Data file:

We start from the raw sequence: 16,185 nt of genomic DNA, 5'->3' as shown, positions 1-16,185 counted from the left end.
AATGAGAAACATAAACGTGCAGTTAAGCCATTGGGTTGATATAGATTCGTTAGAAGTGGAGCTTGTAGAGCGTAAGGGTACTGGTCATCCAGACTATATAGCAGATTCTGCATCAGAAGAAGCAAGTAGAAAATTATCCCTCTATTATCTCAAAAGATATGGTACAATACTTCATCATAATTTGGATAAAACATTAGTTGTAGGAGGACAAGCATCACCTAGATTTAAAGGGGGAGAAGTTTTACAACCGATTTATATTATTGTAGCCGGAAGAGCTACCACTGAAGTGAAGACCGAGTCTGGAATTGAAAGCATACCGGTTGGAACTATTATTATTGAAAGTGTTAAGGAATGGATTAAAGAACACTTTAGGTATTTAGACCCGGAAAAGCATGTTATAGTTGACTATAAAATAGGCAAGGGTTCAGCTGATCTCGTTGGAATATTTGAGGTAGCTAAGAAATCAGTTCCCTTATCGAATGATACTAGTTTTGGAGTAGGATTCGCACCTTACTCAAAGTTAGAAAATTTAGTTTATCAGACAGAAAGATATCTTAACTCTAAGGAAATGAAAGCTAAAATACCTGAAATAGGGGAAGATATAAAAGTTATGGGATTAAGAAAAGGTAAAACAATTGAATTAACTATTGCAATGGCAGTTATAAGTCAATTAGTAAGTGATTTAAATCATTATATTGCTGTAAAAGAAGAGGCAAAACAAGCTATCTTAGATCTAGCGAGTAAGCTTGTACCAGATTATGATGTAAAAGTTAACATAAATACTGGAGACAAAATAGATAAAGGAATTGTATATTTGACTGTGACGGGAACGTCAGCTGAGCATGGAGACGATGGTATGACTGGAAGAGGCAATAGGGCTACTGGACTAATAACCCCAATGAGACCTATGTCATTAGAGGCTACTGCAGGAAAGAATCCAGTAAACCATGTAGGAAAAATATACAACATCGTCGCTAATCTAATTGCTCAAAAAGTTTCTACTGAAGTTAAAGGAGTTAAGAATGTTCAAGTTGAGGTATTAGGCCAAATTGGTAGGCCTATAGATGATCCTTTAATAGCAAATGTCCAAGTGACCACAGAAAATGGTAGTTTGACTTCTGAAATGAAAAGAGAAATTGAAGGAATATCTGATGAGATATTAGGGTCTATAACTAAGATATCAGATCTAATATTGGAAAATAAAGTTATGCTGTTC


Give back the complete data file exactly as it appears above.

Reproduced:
We start from the raw sequence: 16,185 nt of genomic DNA, 5'->3' as shown, positions 1-16,185 counted from the left end.
AATGAGAAACATAAACGTGCAGTTAAGCCATTGGGTTGATATAGATTCGTTAGAAGTGGAGCTTGTAGAGCGTAAGGGTACTGGTCATCCAGACTATATAGCAGATTCTGCATCAGAAGAAGCAAGTAGAAAATTATCCCTCTATTATCTCAAAAGATATGGTACAATACTTCATCATAATTTGGATAAAACATTAGTTGTAGGAGGACAAGCATCACCTAGATTTAAAGGGGGAGAAGTTTTACAACCGATTTATATTATTGTAGCCGGAAGAGCTACCACTGAAGTGAAGACCGAGTCTGGAATTGAAAGCATACCGGTTGGAACTATTATTATTGAAAGTGTTAAGGAATGGATTAAAGAACACTTTAGGTATTTAGACCCGGAAAAGCATGTTATAGTTGACTATAAAATAGGCAAGGGTTCAGCTGATCTCGTTGGAATATTTGAGGTAGCTAAGAAATCAGTTCCCTTATCGAATGATACTAGTTTTGGAGTAGGATTCGCACCTTACTCAAAGTTAGAAAATTTAGTTTATCAGACAGAAAGATATCTTAACTCTAAGGAAATGAAAGCTAAAATACCTGAAATAGGGGAAGATATAAAAGTTATGGGATTAAGAAAAGGTAAAACAATTGAATTAACTATTGCAATGGCAGTTATAAGTCAATTAGTAAGTGATTTAAATCATTATATTGCTGTAAAAGAAGAGGCAAAACAAGCTATCTTAGATCTAGCGAGTAAGCTTGTACCAGATTATGATGTAAAAGTTAACATAAATACTGGAGACAAAATAGATAAAGGAATTGTATATTTGACTGTGACGGGAACGTCAGCTGAGCATGGAGACGATGGTATGACTGGAAGAGGCAATAGGGCTACTGGACTAATAACCCCAATGAGACCTATGTCATTAGAGGCTACTGCAGGAAAGAATCCAGTAAACCATGTAGGAAAAATATACAACATCGTCGCTAATCTAATTGCTCAAAAAGTTTCTACTGAAGTTAAAGGAGTTAAGAATGTTCAAGTTGAGGTATTAGGCCAAATTGGTAGGCCTATAGATGATCCTTTAATAGCAAATGTCCAAGTGACCACAGAAAATGGTAGTTTGACTTCTGAAATGAAAAGAGAAATTGAAGGAATATCTGATGAGATATTAGGGTCTATAACTAAGATATCAGATCTAATATTGGAAAATAAAGTTATGCTGTTC